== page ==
Penelope Stevens is trying to puzzle out the meaning of her life in various ways. She talks with her oldest friends over coffees and potluck dinners, she takes a community college course called "Science for Seniors", she muses and reflects on all the elements of her past to draw out their significance. Her consideration of issues knows no bounds: her mind ranges from biology to social influences on gender, from societal violence to the love of husband, children and illicit lovers. Chance, randomness, cause and effect, Time...she ponders many Big Questions. She is a perspicacious and energetic questioner, and fortunately she is also able to leaven all this inquiry with a strong sense of the ironic and humorous in human relations. Her habitual walks around Vancouver allow for a strong sense of place to come through, and also allow her sharp observing eye to have lots of material to investigate.

The book is structured around Penelope's 70th year; beginning with November, each chapter covers a month's worth of mental, physical and social activity. She has two adult children whose sibling relationships are shifting, a young grandchild, and a group of very old friends whom she simultaneously likes and dislikes -- one of whom shuffles off the mortal coil during one of their regular potluck dinners. The novel deftly weaves Penelope's history and present circumstances into one singular present: as with most of us, the person in the mirror is a shock sometimes, when one still feels 18 or 25 and is met with a white haired person looking back. The vibrancy of Penelope's mind, the sharpness of her observations and the good-hearted optimism within which she operates all combine to make this a marvellous read. I loved it, and I know that the wide ranging subject matter that Blanche Howard has tossed in requires deeper reading -- a reread will be necessary. There is so much philosophizing and discussion of people at such different stages of life, and questions of personal agency in our own lives.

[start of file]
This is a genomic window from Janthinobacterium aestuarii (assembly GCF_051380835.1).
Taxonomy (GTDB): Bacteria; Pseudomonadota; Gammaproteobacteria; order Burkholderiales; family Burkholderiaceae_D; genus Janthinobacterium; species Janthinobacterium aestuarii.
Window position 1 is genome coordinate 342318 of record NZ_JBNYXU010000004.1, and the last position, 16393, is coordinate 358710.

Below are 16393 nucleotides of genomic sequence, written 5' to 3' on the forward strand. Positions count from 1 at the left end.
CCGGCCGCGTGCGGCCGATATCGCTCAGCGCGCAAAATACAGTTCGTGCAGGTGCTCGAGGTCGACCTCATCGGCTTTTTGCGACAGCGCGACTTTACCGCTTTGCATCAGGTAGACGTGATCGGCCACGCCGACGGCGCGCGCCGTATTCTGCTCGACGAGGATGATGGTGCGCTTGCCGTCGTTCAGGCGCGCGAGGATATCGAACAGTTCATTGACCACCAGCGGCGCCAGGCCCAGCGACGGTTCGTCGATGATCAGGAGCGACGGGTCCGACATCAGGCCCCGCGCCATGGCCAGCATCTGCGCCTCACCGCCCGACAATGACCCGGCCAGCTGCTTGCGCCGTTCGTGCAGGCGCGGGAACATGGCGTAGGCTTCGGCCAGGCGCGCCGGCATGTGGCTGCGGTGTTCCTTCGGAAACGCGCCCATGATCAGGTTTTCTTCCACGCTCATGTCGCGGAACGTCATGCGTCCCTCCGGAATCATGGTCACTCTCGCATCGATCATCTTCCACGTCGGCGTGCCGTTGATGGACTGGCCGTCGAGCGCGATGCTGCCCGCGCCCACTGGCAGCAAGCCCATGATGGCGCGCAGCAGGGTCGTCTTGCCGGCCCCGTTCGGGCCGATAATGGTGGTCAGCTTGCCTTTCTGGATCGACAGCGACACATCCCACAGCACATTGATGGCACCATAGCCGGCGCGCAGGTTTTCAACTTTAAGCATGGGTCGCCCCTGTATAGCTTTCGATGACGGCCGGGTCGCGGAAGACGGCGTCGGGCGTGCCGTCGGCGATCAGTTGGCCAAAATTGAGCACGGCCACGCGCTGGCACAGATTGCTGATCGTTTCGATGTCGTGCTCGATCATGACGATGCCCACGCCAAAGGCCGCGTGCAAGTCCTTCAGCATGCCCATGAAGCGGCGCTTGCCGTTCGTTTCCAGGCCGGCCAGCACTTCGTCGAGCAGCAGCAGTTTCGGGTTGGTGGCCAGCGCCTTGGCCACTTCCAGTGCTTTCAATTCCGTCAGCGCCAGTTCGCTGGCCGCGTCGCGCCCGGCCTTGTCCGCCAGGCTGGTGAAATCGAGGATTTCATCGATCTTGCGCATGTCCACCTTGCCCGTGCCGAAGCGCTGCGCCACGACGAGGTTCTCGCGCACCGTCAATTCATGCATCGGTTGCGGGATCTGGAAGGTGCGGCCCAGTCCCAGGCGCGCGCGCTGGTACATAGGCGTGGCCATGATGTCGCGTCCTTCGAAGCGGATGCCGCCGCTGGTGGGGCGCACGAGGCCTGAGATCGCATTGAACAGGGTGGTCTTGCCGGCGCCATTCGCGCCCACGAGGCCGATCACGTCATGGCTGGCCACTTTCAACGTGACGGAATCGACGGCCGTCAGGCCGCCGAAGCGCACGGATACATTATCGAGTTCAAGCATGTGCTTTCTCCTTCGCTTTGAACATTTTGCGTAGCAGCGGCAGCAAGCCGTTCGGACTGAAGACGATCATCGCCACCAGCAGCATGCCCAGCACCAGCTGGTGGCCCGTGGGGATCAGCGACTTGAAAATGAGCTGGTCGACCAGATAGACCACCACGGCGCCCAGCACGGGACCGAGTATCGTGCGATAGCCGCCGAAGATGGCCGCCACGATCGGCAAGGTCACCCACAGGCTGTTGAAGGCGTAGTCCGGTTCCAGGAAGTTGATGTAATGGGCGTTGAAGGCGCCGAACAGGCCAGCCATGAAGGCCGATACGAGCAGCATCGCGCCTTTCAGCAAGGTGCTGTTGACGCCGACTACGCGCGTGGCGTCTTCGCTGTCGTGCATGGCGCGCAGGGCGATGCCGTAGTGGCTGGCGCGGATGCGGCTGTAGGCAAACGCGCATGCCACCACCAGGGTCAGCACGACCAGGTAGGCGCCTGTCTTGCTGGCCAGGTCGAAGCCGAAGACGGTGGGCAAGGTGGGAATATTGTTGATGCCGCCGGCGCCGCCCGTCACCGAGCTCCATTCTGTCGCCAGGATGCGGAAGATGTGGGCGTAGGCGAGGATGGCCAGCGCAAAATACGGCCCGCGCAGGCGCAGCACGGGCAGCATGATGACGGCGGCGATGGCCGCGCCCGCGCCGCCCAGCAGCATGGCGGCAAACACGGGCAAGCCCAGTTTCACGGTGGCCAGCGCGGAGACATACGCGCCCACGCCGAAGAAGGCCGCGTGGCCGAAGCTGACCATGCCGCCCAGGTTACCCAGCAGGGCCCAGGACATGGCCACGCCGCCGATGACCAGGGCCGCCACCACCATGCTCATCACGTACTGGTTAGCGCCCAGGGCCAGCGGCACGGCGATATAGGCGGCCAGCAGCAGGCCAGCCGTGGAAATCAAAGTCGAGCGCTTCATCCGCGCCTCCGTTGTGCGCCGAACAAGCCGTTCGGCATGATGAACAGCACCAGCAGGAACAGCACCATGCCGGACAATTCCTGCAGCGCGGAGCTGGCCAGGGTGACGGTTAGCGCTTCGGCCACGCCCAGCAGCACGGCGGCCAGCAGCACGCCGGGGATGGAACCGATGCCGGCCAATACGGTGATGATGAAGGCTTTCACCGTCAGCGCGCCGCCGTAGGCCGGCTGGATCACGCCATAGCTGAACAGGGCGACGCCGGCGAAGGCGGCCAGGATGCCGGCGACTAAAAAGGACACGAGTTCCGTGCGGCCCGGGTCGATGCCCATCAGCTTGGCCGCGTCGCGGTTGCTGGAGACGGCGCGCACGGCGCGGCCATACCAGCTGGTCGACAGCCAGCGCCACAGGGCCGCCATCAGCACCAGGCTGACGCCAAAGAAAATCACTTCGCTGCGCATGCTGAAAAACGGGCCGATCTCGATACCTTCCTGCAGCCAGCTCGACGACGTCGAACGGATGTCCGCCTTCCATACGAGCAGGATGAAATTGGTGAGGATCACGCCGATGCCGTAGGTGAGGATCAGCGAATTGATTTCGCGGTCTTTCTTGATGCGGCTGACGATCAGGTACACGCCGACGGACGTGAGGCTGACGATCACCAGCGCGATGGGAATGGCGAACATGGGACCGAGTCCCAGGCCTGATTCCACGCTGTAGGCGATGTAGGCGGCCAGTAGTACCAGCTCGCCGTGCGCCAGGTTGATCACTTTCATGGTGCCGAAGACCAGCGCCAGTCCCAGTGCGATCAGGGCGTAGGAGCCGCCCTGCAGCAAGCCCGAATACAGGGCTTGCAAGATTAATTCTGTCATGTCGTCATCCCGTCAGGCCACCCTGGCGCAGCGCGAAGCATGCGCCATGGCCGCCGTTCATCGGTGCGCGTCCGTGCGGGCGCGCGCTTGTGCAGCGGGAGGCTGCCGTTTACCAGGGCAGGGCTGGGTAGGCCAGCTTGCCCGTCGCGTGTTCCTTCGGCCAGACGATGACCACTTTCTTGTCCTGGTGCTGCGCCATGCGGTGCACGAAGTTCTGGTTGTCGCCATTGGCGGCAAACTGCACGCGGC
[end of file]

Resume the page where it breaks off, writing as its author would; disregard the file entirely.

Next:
I found this book fascinating, for the wonderful characters, for the setting itself, and for the sweep of personal history that is included so naturally and comprehensively. The writing is assured, full of forward energy and amusement, while not being coy about any of the subject matter. I had only known Blanche Howard as a friend and collaborator of Carol Shields before I read this; now I have a feel for her style and clever writing, and will definitely be on the lookout for more.

Recommended, especially for anyone looking for a book about older women who are not dour or miserable -- rather, who have lived and are still living a full life of intellectual curiosity and engagement with the world around them. Lots of fun and such a congenial narrator!

Blanche Howard is an acclaimed, award-winning author of four novels, including The Manipulators, Penelope’s Way, and A Celibate Season which she co-wrote with Pulitzer Prize winner Carol Shields. (Blanche wrote the woman’s voice and Carol wrote the man’s voice.) She also documented a remarkable 30-year friendship with the late Carol Shields in A Memoir of Friendship: The Letters Between Blanche Howard and Carol Shields.